“He’ll be missed greatly. I just heard the news this morning. We knew he’d make a decision but didn’t think it would be this quick. We’re all sad to see him stop playing. He’s been great for United and England and he’ll be missed by all of us. But he’ll be a big miss for us. He’s the best I’ve played with and against. He’s only small but it’s so difficult to get the ball off him. Every United fan will miss him.” – Wayne Rooney
“It is very sad day for Manchester United fans around the world. We all know that Paul was one of the players that came through the ranks of the academy system in the 1990’s and has established himself as one of the greatest players to ever wear the United shirt. It is very important that the club keeps its association with these great players and we are delighted that Paul will join the coaching staff.” – David Gill
“All I can think of is what an absolute tragedy that we have to be without him – he is such a fantastic player, a beautiful player to watch – and we will miss him certainly at Manchester United. But I think more from the game’s point of view that he was just priceless – he had vision, he could see instantly where people were and I used to sometimes hear people gasp when he made a pass that was just so pinpoint. “He’s just a fantastic player – a beautiful, beautiful footballer – and at Manchester United we’ve been very proud that he played for us.” – Sir Bobby Charlton
On Scholes’ career
“He is the best midfielder of his generation. I would have loved to have played alongside him.” – Pep Guardiola
“In the last 15 to 20 years the best central midfielder that I have seen – the most complete – is Scholes. If he had been Spanish then maybe he would have been valued more.” – Xavi Hernandez
“I tell anyone who asks me – Scholes is the best English player.” – Laurent Blanc
“An amazingly gifted player who remained an unaffected human being.” – Roy Keane
“The best? Without any doubt it has to be Paul Scholes. He knows how to do everything, and he is the one who directs the way his team plays. On top of that, he has indestructible mental strength.” – Thierry Henry
“There isn’t a player of his mould anywhere else in the world.” – Glenn Hoddle
“If you ask footballers to pick out the player they most admire, so many of them will pick Paul Scholes. He’s the most consistent and naturally gifted player we’ve had for a long, long time.” – Alan Shearer
“Scholes is one of the most complete footballers I’ve ever seen. His one-touch play is phenomenal. Whenever I have played against him, I never felt I could get close to him.” – Eidur Gudjohnsen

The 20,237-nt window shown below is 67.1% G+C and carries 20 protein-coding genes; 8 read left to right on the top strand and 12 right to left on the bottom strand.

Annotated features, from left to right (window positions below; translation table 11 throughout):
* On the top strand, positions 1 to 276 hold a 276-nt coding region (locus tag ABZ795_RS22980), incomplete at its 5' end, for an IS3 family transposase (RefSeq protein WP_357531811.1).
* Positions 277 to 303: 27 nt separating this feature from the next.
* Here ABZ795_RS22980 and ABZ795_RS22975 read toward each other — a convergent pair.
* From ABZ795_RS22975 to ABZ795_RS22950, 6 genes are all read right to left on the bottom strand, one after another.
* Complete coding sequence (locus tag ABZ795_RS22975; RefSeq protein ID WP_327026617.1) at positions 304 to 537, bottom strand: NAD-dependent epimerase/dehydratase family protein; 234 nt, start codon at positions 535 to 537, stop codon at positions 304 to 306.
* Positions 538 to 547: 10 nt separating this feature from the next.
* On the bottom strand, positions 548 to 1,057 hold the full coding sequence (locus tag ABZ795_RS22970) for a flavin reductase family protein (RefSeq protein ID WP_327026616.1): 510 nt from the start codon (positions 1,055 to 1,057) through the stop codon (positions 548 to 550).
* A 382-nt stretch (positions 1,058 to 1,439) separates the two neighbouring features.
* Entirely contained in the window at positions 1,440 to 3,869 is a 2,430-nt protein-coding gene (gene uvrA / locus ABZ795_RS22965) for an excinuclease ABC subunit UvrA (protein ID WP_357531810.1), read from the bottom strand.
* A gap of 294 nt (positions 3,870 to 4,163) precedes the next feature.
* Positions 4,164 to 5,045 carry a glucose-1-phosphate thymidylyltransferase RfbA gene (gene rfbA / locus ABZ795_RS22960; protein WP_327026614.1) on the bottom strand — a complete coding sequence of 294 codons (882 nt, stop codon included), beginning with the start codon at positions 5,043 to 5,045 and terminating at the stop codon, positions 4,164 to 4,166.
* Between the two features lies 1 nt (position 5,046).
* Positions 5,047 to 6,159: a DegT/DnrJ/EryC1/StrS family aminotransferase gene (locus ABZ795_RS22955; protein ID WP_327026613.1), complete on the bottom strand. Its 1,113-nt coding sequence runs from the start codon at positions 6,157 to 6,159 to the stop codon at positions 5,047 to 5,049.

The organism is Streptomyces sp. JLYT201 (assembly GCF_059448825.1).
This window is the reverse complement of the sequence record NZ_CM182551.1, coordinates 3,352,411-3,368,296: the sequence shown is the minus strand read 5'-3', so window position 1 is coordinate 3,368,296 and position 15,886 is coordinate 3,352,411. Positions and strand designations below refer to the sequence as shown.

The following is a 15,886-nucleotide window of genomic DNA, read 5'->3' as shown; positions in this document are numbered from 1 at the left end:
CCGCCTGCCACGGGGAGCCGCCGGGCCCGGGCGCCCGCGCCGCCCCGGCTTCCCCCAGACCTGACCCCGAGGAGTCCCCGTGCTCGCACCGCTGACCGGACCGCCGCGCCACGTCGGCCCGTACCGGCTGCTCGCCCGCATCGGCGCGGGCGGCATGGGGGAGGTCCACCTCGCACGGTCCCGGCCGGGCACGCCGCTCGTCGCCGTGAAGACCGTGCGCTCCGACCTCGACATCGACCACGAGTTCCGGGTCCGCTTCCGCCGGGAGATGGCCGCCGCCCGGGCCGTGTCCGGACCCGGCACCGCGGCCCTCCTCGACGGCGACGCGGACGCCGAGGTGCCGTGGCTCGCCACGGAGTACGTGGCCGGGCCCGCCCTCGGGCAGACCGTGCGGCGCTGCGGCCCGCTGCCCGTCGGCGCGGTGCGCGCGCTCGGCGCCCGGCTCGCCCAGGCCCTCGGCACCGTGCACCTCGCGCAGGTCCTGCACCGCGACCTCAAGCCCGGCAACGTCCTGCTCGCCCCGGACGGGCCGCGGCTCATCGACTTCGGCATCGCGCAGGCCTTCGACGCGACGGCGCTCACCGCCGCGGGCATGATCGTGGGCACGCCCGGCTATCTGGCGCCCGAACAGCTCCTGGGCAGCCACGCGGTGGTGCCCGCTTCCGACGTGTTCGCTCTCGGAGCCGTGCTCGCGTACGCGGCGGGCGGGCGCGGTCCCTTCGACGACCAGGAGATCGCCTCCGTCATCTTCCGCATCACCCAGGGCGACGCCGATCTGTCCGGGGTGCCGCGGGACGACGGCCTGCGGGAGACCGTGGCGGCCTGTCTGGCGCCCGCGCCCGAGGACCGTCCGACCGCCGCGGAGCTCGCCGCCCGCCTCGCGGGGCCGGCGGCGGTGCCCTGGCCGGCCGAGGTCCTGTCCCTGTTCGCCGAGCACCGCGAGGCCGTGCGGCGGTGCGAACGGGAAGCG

“Every one of us is just trying to become as good as him. Everyone can learn from Paul Scholes. I’m not the best, Paul
Scholes is.” – Edgar Davids
“He is the one whose level I aspire to. He is the best player in the Premier League.” – Cesc Fabregas
“The player in the Premiership I admire most? Easy – Scholes.” – Patrick Vieira
“I can’t understand why Scholes has never won the player of the year award. He should have won it long ago. Maybe it’s because he doesn’t seek the limelight like some of the other ‘stars’.” -Thierry Henry
“He’s almost untouchable in what he does. I never tire of watching him play. You rarely come across the complete footballer, but Scholes is as close to it as you can get. One of my regrets is that the opportunity to play alongside him never presented itself during my career.” – Zinedine Zidane
“Paul Scholes would have been one of my first choices for putting together a great team – that goes to show how highly I have always rated him.” – Marcello Lippi
“Good enough to play for Brazil. I love to watch Scholes, to see him pass, the boy with the red hair and the red shirt.” – Socrates
“I’m saddened because I think we as spectators, not only in this country but right through out Europe and the rest of the world, will be missing one hell of a footballer.” – Ray Wilkins
“Paul Scholes is my favourite player. He epitomises the spirit of Manchester United and everything that is good about football.” – Sir Bobby Charlton
“Without question, I think Paul Scholes is the best player in England. He’s got the best skills, the best brain. No one can match him.” – Sir Alex Ferguson